Conclusion(s): Among patients undergoing elective infrarenal EVAR, RTRs were independently associated with increased odds of postoperative AKI, without increased postoperative renal failure requiring RRT, mortality, endoleak, aortic-related reintervention, or major adverse cardiac events. Furthermore, 5-year survival was similar. As such, while EVAR may confer comparable benefits and technical success perioperatively, RTRs should have aggressive and maximally optimized renal protection to mitigate the risk of postoperative AKI. Keywords: End-stage renal disease, Endovascular abdominal aortic aneurysm, Multi-institutional study, Renal transplant, Renal transplant recipient, Vascular Quality Initiative database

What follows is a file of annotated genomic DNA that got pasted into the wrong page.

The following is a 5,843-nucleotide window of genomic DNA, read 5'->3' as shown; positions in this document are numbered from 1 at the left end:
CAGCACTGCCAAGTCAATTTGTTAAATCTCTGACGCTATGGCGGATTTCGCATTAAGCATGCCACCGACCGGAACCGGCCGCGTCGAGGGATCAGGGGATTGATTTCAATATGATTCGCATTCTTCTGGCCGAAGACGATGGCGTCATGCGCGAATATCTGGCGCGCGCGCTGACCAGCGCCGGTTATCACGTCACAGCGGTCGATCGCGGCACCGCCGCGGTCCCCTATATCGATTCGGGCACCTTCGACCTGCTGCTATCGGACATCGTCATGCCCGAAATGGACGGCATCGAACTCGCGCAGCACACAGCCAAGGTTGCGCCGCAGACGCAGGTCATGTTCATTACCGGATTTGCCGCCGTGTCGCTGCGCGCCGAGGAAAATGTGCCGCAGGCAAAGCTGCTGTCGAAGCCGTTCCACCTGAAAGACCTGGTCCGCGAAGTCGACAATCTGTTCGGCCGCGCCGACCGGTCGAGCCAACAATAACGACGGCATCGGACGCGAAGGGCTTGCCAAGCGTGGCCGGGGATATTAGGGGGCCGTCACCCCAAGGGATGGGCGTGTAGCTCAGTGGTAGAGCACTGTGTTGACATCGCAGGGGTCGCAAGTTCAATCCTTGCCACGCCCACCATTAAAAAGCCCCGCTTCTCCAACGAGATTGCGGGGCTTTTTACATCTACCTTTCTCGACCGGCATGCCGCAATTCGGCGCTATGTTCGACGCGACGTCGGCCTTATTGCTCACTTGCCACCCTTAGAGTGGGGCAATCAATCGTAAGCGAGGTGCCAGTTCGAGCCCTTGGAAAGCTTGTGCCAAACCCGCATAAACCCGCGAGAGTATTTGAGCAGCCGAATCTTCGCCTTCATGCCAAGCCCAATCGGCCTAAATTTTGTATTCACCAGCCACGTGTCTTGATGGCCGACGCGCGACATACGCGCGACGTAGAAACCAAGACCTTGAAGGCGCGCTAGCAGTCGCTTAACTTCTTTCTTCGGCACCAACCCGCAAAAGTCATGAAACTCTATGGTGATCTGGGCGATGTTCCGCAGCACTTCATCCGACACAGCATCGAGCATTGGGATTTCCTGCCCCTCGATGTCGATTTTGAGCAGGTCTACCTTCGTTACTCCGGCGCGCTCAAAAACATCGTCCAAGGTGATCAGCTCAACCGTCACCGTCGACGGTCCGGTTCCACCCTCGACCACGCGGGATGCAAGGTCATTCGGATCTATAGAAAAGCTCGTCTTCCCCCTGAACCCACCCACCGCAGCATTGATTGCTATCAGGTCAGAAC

Copyright
EMBASE:2024574649
ISSN: 1532-2165
CID: 5514402

Expansion of Bypass as a Revascularization Option for Patients With Chronic Limb-Threatening Ischemia [Editorial]

Paraskevas, Kosmas I; Veith, Frank J
PMID: 36880697
ISSN: 1940-1574
CID: 5432652

Beta-blocker Use After Thoracic Endovascular Aortic Repair in Patients with Type B Aortic Dissection Is Associated with Improved Early Aortic Remodeling

Chang, Heepeel; Rockman, Caron B; Ramkhelawon, Bhama; Maldonado, Thomas S; Cayne, Neal S; Veith, Frank J; Jacobowitz, Glenn R; Patel, Virendra I; Laskowski, Igor; Garg, Karan